Author Contributions

X.L.: analyzed the calculation results and wrote the article; Q.L.: review and editing; B.L.: experimental tests and discussion of the results; Y.K.: offered useful suggestions for the paper. All authors have read and agreed to the published version of the manuscript.

Funding

This work was supported by the National Nature Science Foundation of China (Grant nos: 41602324 and 51774267), Natural Science Foundation of Hubei Province (Grant no: 2019CFB535), and China Scholarship Council (Grant no: 201804910219).

Acknowledgments

We also highly appreciate the contribution of China Huaihe Energy Group for the data collection. Finally, the authors would like to thank the reviewers for their useful comments and the editors for improving the manuscript.

Conflicts of Interest

The authors declare no conflict of interest.

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Figure 1. Calculation of elastic strain energy index.
Figure 1. Calculation of elastic strain energy index.
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Figure 2. Calculation of bursting energy index.
Figure 2. Calculation of bursting energy index.
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Figure 3. Calculation of modified bursting energy index.
Figure 3. Calculation of modified bursting energy index.
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Figure 4. Locations of PJ and TJH coal mines.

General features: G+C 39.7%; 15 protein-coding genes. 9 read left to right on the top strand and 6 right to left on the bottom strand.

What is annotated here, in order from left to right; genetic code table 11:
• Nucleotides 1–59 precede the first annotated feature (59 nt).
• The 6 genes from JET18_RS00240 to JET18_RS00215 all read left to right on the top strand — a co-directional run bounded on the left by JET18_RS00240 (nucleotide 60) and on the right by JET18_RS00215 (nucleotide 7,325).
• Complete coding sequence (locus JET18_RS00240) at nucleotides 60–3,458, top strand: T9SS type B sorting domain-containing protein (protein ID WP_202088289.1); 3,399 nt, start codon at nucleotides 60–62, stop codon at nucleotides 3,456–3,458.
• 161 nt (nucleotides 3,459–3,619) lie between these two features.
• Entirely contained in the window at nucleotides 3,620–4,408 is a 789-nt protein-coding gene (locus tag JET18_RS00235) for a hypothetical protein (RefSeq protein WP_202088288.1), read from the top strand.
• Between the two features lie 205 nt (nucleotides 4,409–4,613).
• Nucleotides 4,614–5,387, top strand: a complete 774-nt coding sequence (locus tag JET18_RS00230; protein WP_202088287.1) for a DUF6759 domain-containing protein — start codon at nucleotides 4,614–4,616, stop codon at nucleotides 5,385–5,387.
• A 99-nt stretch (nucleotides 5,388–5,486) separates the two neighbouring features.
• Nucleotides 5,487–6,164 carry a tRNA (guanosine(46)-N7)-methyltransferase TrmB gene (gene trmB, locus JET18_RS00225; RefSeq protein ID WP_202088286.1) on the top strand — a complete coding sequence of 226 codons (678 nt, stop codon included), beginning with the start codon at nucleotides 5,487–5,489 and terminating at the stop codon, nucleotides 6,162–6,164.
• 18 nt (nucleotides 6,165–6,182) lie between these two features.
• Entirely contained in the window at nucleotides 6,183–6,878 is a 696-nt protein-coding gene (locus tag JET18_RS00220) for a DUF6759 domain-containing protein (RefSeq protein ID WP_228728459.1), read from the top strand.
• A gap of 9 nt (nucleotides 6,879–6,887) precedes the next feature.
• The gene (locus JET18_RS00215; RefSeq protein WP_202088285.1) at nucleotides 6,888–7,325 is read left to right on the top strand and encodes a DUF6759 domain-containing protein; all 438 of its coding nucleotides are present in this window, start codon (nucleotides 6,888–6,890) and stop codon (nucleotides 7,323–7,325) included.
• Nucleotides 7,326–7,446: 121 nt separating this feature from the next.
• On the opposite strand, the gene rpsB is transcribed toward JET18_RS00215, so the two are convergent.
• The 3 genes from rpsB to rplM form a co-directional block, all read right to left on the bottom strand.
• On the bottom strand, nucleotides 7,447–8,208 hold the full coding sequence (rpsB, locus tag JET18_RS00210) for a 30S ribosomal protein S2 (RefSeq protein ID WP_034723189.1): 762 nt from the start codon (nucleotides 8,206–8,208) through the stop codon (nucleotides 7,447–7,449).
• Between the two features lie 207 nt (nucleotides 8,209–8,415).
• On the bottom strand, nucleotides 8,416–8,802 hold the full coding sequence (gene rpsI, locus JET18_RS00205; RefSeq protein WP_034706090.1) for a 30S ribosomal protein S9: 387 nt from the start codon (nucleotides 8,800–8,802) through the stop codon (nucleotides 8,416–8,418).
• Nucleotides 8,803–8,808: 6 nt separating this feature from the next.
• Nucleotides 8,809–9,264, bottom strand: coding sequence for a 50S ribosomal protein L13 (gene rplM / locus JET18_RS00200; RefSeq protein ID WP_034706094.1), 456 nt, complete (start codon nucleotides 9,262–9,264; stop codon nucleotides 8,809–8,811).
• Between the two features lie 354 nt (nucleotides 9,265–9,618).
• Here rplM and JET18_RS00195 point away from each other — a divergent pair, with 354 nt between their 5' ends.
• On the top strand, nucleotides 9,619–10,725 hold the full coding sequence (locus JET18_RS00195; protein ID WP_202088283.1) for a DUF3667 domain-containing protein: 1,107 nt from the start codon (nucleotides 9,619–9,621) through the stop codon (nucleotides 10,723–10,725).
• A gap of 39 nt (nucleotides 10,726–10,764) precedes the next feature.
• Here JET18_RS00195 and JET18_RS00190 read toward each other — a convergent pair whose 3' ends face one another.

Figure 4. Locations of PJ and TJH coal mines.
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Figure 5. Coal specimens laboratory test procedures: (a) Coal blocks; (b) standard coal specimens; (c) Loading tests on RMT-150C.
Figure 5. Coal specimens laboratory test procedures: (a) Coal blocks; (b) standard coal specimens; (c) Loading tests on RMT-150C.
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Figure 6. Representative loading-unloading stress–strain curves for each group: (a) Specimen A-3; (b) Specimen B-3; (c) Specimen C-3.
Figure 6. Representative loading-unloading stress–strain curves for each group: (a) Specimen A-3; (b) Specimen B-3; (c) Specimen C-3.
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Figure 7. Relationship between elastic strain energy density and total input strain energy density for PJ coal mine: (a) Group 1; (b) Group 2; (c) Group 3.
Figure 7. Relationship between elastic strain energy density and total input strain energy density for PJ coal mine: (a) Group 1; (b) Group 2; (c) Group 3.
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Figure 8. Stress-strain curves of coal specimens under uniaxial compression condition.
Figure 8. Stress-strain curves of coal specimens under uniaxial compression condition.